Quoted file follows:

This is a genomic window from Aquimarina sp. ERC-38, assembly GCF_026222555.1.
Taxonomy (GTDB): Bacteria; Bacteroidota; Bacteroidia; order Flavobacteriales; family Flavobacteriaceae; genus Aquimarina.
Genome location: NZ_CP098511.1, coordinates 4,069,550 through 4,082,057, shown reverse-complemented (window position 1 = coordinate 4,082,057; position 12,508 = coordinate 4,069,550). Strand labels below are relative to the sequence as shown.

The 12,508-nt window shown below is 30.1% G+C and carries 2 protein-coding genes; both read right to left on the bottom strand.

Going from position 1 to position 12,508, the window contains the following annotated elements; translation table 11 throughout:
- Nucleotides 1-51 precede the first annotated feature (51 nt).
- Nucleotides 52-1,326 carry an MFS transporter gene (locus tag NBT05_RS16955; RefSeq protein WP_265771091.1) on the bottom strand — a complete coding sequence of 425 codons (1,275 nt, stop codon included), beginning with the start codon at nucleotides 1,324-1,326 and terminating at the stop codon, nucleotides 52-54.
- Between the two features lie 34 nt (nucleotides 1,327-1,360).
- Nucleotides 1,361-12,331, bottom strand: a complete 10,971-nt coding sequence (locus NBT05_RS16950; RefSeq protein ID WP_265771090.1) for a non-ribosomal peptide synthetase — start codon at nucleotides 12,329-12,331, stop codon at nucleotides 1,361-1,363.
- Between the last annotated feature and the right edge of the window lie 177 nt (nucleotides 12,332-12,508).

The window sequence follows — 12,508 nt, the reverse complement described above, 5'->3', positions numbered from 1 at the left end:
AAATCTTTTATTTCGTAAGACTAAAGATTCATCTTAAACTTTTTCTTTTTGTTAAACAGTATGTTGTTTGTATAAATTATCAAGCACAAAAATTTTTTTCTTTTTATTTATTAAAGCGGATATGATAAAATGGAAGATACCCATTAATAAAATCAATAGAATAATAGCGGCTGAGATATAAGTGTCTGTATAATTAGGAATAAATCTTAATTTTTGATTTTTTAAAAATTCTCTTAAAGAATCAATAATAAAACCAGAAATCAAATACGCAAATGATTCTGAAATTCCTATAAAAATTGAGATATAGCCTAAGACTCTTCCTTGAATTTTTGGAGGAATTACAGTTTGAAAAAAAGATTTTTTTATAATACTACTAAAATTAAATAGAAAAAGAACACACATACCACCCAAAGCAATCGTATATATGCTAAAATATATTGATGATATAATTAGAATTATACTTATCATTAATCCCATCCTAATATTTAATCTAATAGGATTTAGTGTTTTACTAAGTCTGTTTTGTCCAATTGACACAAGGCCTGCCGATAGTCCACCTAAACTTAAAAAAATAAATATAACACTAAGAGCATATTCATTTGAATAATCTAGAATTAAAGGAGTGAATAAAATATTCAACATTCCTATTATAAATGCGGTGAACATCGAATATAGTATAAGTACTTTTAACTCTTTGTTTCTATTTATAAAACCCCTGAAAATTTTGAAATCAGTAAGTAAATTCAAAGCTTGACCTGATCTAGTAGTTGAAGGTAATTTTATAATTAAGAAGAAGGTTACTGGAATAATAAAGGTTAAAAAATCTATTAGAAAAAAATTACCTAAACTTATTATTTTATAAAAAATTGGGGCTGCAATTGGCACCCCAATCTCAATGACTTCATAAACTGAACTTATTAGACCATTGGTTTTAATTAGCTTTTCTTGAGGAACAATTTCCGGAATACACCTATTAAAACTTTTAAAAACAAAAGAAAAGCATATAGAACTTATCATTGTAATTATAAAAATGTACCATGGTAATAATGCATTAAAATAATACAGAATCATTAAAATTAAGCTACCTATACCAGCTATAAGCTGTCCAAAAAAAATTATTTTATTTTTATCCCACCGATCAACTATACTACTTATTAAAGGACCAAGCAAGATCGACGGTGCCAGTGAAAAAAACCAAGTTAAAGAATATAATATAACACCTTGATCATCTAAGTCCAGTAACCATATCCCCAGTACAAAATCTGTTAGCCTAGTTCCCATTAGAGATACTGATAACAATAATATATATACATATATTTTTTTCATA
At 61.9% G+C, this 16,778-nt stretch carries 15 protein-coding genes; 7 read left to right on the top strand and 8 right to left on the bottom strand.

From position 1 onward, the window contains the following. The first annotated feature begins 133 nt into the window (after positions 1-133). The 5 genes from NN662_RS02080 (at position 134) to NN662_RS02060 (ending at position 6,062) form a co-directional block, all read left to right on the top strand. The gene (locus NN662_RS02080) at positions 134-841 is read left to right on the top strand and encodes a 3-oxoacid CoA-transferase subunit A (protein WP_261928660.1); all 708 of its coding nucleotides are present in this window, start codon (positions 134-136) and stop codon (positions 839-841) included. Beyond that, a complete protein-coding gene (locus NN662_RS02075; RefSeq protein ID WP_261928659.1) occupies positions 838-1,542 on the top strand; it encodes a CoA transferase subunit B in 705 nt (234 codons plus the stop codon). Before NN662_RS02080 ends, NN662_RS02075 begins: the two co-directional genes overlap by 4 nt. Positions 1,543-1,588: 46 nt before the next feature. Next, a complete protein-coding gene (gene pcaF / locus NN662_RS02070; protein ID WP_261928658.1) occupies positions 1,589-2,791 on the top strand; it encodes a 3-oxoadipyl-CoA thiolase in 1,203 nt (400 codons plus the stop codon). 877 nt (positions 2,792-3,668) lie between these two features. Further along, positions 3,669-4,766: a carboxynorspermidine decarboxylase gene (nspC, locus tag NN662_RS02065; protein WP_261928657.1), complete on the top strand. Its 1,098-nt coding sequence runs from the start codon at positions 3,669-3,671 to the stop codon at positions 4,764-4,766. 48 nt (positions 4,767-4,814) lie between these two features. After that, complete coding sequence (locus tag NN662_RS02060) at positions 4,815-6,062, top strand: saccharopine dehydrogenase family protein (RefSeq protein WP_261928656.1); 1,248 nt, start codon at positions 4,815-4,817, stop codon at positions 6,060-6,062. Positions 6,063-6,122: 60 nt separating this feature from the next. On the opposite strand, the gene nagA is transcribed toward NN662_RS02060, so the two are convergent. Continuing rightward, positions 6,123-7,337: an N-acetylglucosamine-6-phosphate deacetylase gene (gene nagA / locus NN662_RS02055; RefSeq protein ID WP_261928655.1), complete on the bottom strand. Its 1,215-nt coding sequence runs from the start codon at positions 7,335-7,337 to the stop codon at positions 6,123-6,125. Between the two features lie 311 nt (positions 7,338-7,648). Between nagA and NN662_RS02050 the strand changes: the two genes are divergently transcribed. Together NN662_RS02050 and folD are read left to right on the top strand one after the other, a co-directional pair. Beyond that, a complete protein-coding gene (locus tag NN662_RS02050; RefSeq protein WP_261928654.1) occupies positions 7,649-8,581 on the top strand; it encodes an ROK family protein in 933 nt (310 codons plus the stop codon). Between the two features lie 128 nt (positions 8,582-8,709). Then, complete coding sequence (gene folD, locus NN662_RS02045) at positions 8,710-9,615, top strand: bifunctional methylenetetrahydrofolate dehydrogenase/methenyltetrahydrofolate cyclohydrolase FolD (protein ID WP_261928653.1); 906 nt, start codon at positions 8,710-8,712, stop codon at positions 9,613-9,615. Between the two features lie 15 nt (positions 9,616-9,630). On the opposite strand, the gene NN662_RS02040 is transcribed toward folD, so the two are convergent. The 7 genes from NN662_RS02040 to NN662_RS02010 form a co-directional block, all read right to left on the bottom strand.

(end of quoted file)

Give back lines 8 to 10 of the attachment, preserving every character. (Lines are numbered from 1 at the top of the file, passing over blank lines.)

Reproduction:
- Between the two features lie 34 nt (nucleotides 1,327-1,360).
- Nucleotides 1,361-12,331, bottom strand: a complete 10,971-nt coding sequence (locus NBT05_RS16950; RefSeq protein ID WP_265771090.1) for a non-ribosomal peptide synthetase — start codon at nucleotides 12,329-12,331, stop codon at nucleotides 1,361-1,363.
- Between the last annotated feature and the right edge of the window lie 177 nt (nucleotides 12,332-12,508).